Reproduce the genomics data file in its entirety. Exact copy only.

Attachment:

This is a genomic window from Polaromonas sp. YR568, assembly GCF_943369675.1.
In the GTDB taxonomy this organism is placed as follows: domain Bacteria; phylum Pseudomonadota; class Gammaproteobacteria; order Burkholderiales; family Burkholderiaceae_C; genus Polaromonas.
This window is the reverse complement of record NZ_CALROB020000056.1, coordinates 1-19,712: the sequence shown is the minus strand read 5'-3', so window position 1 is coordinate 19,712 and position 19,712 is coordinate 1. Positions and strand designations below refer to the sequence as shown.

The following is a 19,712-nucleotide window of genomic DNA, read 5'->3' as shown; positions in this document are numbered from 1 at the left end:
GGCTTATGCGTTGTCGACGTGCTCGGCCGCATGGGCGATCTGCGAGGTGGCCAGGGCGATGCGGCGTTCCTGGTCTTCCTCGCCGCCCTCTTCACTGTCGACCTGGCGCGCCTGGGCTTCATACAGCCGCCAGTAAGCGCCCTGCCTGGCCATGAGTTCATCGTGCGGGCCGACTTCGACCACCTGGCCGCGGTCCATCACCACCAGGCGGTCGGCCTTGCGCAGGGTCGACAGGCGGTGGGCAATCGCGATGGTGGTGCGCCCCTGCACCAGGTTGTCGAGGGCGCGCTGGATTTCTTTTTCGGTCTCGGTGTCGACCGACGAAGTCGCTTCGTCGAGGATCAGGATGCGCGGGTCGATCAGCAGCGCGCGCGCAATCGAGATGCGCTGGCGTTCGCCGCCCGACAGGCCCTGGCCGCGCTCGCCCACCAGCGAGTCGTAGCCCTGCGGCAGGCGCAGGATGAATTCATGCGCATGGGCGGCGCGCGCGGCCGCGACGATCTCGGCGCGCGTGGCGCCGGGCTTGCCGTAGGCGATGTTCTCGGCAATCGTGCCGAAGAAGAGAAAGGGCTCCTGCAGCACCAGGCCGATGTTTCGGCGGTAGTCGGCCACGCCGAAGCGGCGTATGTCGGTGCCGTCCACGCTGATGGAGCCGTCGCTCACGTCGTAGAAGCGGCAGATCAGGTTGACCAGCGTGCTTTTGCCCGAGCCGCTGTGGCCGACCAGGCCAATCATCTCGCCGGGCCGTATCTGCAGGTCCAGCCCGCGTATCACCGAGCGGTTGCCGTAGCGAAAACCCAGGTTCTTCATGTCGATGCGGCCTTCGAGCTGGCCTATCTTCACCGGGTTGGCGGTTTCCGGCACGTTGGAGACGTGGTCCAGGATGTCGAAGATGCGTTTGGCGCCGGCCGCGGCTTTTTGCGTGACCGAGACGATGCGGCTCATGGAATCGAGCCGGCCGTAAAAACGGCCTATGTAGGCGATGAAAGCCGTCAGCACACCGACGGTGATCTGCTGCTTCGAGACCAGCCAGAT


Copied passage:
This is a genomic window from Polaromonas sp. YR568, assembly GCF_943369675.1.
In the GTDB taxonomy this organism is placed as follows: domain Bacteria; phylum Pseudomonadota; class Gammaproteobacteria; order Burkholderiales; family Burkholderiaceae_C; genus Polaromonas.
This window is the reverse complement of record NZ_CALROB020000056.1, coordinates 1-19,712: the sequence shown is the minus strand read 5'-3', so window position 1 is coordinate 19,712 and position 19,712 is coordinate 1. Positions and strand designations below refer to the sequence as shown.

The following is a 19,712-nucleotide window of genomic DNA, read 5'->3' as shown; positions in this document are numbered from 1 at the left end:
GGCTTATGCGTTGTCGACGTGCTCGGCCGCATGGGCGATCTGCGAGGTGGCCAGGGCGATGCGGCGTTCCTGGTCTTCCTCGCCGCCCTCTTCACTGTCGACCTGGCGCGCCTGGGCTTCATACAGCCGCCAGTAAGCGCCCTGCCTGGCCATGAGTTCATCGTGCGGGCCGACTTCGACCACCTGGCCGCGGTCCATCACCACCAGGCGGTCGGCCTTGCGCAGGGTCGACAGGCGGTGGGCAATCGCGATGGTGGTGCGCCCCTGCACCAGGTTGTCGAGGGCGCGCTGGATTTCTTTTTCGGTCTCGGTGTCGACCGACGAAGTCGCTTCGTCGAGGATCAGGATGCGCGGGTCGATCAGCAGCGCGCGCGCAATCGAGATGCGCTGGCGTTCGCCGCCCGACAGGCCCTGGCCGCGCTCGCCCACCAGCGAGTCGTAGCCCTGCGGCAGGCGCAGGATGAATTCATGCGCATGGGCGGCGCGCGCGGCCGCGACGATCTCGGCGCGCGTGGCGCCGGGCTTGCCGTAGGCGATGTTCTCGGCAATCGTGCCGAAGAAGAGAAAGGGCTCCTGCAGCACCAGGCCGATGTTTCGGCGGTAGTCGGCCACGCCGAAGCGGCGTATGTCGGTGCCGTCCACGCTGATGGAGCCGTCGCTCACGTCGTAGAAGCGGCAGATCAGGTTGACCAGCGTGCTTTTGCCCGAGCCGCTGTGGCCGACCAGGCCAATCATCTCGCCGGGCCGTATCTGCAGGTCCAGCCCGCGTATCACCGAGCGGTTGCCGTAGCGAAAACCCAGGTTCTTCATGTCGATGCGGCCTTCGAGCTGGCCTATCTTCACCGGGTTGGCGGTTTCCGGCACGTTGGAGACGTGGTCCAGGATGTCGAAGATGCGTTTGGCGCCGGCCGCGGCTTTTTGCGTGACCGAGACGATGCGGCTCATGGAATCGAGCCGGCCGTAAAAACGGCCTATGTAGGCGATGAAAGCCGTCAGCACACCGACGGTGATCTGCTGCTTCGAGACCAGCCAGAT